I had a very interesting discussion with my class this morning on a wide range of topics related to technology and a lot of issues gaining publicity in the press. It started with a few observations about the MYLU (Middle Years Learning Unit) use and misuse of our school's internet access. I was pointing out that a few students were using our connection to add a few mp3's to their folder on our school network, then connecting their thumb drives to take them home. So we talked a lot about how sharing of mp3 copies of songs was illegal (although hard to police) but also breaches moral standards. It was interesting to listen without too much judgement to some students' surprise that websites advertising free mp3 downloads weren't legitimate and that taking a copy from a secondary source (a friend or a website hosting the file) was no different to "stealing a CD."
This led onto talk about the fact that some of the mp3 sites were in fact, scam sites offering low grade or imitation versions of popular songs that required the user to enter their e-mail address to get the file. This was a great opportunity for me to test out the media assertion that kids like my students are easy targets for internet scams. Greg Gebhart, of NetAlert, gave many such examples at his presentation at CEGSA this year so I dusted one of them off to see if the kids could spot the scam. There's one that goes along the lines of "Buy an iPod for $1". As soon as I mentioned that much, a chorus of voices rang out, "I've seen that one!" And it didn't take long before a student pointed the scam, "They're only after the credit card number." Well spotted, I thought. Maybe these guys are more aware than the media would have us believe. I had to admire the eleven year old logic that believes it can outwit the scammers! One boy then suggested that as long as you were definitely getting the iPod, it was just a matter of contacting the bank and setting the monthly limit of the credit card down to the solitary dollar!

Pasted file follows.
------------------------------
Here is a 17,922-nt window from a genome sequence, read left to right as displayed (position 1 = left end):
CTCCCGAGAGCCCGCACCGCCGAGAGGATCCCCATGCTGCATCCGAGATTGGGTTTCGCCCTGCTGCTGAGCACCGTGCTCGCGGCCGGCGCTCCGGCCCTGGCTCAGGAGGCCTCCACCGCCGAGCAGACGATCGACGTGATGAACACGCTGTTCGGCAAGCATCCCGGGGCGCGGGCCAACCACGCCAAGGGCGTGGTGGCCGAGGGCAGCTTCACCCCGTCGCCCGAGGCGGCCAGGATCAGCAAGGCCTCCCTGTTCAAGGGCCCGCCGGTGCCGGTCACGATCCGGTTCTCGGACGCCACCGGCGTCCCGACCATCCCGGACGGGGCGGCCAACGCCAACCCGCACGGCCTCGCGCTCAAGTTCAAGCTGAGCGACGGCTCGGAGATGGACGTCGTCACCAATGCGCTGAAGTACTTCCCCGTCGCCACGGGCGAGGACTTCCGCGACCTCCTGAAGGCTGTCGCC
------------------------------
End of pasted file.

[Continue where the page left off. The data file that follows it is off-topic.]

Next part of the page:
The flow on effect of this group conversation led two girls to admit they had been the victims of a mobile phone scam where to receive a free ringtone, they had to TXT in their phone number. There was fine print involved that wasn't clear or accessible to them and they had both had their $50 credit limit drained with the monthly fees required that they hadn't seen coming. One girl said she had gotten her money back after her father contacted the company and applied some pressure. The fact that the company caved in so readily tells you something as well. Other tactics the kids were aware of included two way fees for certain services - $2 cost for you to ring the service and a $2 cost also for you when you are rung back. Not all of my students were clued in however - one mention of the dreaded Crazy Frog ringtone and some kids were all hyped up, "Yeah, cool, I'd want that for sure!"
However, on the whole, the class showed a pleasing awareness of some of the scam tactics involved on the web and in the marketing of ringtones and SMS games. They knew signing up for something free (games, screensavers and emoticons) with their email address meant signing up for piles and piles of spam. And no-one thought that $1 for an iPod was such a good deal anymore!